The state network infrastructure is only one piece of the bandwidth puzzle. We continue to hear sporadic reports that internet provider capacity is strained. This makes sense. In many households, two or more members are telecommuting simultaneously. Often, children are doing distance learning, internet gaming, live streaming, or video downloads. This is an immense amount of traffic to support.

Here are a few other tips to help prioritize home network use:

  • If household members are watching video like Netflix, consider downloading shows and movies during off-peak hours for later viewing, rather than streaming. Most services (Netflix, Amazon, and Vudu) offer this capability when streaming to a computer.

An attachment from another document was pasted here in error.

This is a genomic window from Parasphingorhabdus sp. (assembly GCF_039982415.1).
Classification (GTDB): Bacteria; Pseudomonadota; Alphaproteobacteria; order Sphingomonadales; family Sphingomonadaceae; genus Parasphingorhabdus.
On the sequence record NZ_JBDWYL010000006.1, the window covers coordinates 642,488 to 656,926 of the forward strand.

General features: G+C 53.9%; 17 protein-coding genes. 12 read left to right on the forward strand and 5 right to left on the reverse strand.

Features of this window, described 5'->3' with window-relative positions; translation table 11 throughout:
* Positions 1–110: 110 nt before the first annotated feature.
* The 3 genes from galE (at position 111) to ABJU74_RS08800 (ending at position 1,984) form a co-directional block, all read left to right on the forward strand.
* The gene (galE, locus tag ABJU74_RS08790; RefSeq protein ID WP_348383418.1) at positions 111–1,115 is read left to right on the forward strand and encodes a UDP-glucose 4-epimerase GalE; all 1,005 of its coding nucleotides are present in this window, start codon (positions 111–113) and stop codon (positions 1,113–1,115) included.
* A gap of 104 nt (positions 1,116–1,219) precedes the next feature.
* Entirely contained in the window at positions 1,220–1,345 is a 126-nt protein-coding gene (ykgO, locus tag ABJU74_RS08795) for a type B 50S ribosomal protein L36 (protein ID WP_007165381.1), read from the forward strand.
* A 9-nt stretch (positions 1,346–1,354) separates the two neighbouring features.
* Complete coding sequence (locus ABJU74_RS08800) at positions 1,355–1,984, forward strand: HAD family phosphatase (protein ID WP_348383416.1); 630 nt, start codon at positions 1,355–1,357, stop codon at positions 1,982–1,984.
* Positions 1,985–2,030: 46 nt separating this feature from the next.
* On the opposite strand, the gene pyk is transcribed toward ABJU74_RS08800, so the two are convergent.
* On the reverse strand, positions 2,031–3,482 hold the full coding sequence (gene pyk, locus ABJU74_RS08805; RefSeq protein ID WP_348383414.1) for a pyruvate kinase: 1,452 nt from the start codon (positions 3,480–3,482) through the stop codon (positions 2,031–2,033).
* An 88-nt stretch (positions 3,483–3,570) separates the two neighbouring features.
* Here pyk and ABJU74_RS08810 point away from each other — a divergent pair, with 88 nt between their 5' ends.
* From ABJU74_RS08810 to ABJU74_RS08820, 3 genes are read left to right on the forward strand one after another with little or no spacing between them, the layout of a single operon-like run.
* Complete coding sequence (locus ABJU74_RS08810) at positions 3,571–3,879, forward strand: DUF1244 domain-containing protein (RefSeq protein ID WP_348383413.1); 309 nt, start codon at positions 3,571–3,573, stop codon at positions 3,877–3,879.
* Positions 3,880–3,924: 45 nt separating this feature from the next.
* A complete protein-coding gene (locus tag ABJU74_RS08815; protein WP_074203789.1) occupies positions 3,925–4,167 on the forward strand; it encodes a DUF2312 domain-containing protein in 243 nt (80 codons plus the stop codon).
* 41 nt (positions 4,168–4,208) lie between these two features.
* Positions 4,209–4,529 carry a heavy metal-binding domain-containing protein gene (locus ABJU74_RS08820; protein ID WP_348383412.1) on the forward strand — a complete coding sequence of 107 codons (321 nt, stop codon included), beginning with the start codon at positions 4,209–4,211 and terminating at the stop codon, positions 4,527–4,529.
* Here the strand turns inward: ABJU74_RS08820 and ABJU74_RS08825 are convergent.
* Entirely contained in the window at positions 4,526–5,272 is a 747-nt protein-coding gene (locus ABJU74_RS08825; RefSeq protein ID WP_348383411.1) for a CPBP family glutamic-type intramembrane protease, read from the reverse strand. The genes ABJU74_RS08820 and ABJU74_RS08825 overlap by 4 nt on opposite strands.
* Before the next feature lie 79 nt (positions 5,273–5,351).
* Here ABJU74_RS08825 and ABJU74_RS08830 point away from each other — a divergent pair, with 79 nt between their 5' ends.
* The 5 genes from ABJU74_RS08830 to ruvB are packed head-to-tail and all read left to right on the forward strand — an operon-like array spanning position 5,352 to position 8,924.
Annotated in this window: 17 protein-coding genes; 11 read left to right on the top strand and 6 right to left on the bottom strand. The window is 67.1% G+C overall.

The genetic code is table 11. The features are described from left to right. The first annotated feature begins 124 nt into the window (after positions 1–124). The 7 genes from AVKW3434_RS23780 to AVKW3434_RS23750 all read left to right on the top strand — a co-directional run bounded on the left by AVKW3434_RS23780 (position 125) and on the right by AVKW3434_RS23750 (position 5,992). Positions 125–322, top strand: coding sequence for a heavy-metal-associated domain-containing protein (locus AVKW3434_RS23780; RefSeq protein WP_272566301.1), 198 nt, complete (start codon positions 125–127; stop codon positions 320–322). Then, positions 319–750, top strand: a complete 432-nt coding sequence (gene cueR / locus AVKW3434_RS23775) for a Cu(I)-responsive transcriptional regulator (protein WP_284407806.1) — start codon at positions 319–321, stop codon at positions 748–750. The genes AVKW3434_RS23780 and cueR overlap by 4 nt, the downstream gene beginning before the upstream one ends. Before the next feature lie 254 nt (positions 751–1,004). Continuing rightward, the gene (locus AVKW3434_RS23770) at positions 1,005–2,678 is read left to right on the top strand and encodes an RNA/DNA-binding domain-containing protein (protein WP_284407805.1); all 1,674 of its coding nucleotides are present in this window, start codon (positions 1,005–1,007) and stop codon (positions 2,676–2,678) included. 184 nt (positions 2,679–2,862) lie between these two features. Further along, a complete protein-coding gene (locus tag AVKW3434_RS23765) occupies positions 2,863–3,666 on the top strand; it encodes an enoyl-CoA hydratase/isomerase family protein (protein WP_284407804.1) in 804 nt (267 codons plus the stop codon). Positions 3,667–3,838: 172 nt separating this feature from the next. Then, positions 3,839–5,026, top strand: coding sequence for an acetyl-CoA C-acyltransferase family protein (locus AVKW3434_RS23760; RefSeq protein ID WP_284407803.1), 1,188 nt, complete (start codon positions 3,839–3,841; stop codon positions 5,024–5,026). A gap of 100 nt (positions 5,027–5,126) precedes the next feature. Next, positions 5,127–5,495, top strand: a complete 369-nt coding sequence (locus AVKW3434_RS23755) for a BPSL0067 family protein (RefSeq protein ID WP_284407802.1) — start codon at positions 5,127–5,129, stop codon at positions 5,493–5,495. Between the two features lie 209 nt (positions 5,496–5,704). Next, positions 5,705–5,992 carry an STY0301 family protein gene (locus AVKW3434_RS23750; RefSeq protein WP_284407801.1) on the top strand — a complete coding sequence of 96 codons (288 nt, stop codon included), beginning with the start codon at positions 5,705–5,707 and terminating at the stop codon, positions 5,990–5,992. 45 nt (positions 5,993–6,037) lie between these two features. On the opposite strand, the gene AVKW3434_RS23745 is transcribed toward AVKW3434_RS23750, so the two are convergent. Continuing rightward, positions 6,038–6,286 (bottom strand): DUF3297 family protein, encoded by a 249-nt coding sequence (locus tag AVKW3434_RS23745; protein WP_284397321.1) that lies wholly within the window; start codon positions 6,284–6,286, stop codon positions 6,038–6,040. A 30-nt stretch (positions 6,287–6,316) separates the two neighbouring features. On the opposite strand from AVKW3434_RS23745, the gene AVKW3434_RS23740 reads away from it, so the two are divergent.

• For those who have unlimited bandwidth on their phone plans, we suggest using your phone for streaming. Check with your internet provider.

  • Data caps are one of the biggest culprits of slow internet speeds. A data cap means you can use a certain amount of data every month—anything from a couple hundred megabytes to hundreds of gigabytes. If you exceed your data limit, your ISP will seriously restrict your internet speeds. And you'll notice. If you don't know whether or not you have a data cap, check your bill. It should be outlined in the fine print. If you keep exceeding your data cap every month, talk to your provider about a plan with a higher data limit.

  • Reset your router every month or so to give the device a break and refresh your internet connection by turning it off then on again.

  • This is a quick one—is your router in some remote corner of your house? If so, move it closer to where your computer is located. It will work better for you.